We as the Rojava Film Commune try to represent the dreams and imaginary of this revolution. We believe in an art that connects the historical culture of society with a new revolutionary morality and politics. Our cause is society’s cause; but not the society that is already present, the society that we’re constructing as we speak.20

As a consequence, the transformative base of the practice of stateless democracy affects the conditions of artistic practice. The result is a highly speculative form of revolutionary realism: a formation of art based on the “imaginary and dreams” that are already present, albeit not in a fixed form, but in a process of permanent transformation. As such, the practice of stateless democracy reintroduces, both in politics and in art, the idea of a permanent revolution of form.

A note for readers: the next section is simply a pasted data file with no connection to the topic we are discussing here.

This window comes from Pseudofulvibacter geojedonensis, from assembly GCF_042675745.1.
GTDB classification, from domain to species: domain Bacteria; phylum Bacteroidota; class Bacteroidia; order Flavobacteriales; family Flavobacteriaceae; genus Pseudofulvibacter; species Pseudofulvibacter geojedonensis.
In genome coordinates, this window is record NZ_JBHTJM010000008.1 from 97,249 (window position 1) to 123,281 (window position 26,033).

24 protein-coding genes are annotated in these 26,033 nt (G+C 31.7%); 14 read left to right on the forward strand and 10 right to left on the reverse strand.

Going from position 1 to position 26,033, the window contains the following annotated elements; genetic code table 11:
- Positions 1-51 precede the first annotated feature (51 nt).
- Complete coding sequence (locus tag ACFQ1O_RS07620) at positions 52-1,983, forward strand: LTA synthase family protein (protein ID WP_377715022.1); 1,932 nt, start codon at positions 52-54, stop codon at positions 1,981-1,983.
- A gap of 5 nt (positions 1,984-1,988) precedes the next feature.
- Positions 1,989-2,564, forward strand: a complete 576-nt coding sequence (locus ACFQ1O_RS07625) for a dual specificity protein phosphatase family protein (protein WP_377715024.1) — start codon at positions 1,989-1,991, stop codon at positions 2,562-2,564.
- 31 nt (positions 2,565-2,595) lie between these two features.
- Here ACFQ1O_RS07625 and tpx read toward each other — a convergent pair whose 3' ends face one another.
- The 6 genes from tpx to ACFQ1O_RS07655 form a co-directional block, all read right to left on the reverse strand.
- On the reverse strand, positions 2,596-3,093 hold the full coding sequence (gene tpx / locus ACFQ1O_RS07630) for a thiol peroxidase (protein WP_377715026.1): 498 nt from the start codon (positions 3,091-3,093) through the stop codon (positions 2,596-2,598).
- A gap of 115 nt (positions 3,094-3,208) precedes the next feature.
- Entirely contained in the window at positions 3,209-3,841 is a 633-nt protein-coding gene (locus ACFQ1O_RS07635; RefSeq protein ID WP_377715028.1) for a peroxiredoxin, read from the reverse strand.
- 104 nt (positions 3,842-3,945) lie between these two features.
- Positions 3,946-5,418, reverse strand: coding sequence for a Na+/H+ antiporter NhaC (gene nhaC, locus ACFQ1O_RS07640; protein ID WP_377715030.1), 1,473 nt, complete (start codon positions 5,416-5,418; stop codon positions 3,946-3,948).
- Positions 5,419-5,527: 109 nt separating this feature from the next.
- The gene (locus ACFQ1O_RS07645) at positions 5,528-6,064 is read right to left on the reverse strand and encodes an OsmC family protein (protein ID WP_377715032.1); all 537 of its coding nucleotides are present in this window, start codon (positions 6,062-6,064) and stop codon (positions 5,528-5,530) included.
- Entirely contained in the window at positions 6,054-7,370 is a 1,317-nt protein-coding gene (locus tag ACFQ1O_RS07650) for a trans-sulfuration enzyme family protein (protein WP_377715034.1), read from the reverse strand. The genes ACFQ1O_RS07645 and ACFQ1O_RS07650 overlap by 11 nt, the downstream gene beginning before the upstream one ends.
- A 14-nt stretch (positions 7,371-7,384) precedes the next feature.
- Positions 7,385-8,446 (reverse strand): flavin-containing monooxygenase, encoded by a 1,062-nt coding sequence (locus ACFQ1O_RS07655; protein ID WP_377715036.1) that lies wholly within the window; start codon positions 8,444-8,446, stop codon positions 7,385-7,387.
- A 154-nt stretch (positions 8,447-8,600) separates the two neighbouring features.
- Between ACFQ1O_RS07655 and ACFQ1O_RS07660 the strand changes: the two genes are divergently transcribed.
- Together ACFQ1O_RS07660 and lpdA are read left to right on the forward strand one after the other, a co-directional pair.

Drawing of the new public parliament and surrounding park in the city of Derîk, Cezîre Canton, in the autonomous region of Rojava, designed by the Democratic Self-Administration of Rojava in conjunction with New World Summit, 2015.

3. Ideology Materialized

When Rojava was declared autonomous and announced its commitment to stateless democracy, this changed the whole infrastructure of the region, as the material remnants of Assad’s regime were suddenly declared stateless—or, following Hesso’s joke: these infrastructures became “terrorist”; their existing morphology began to mutate.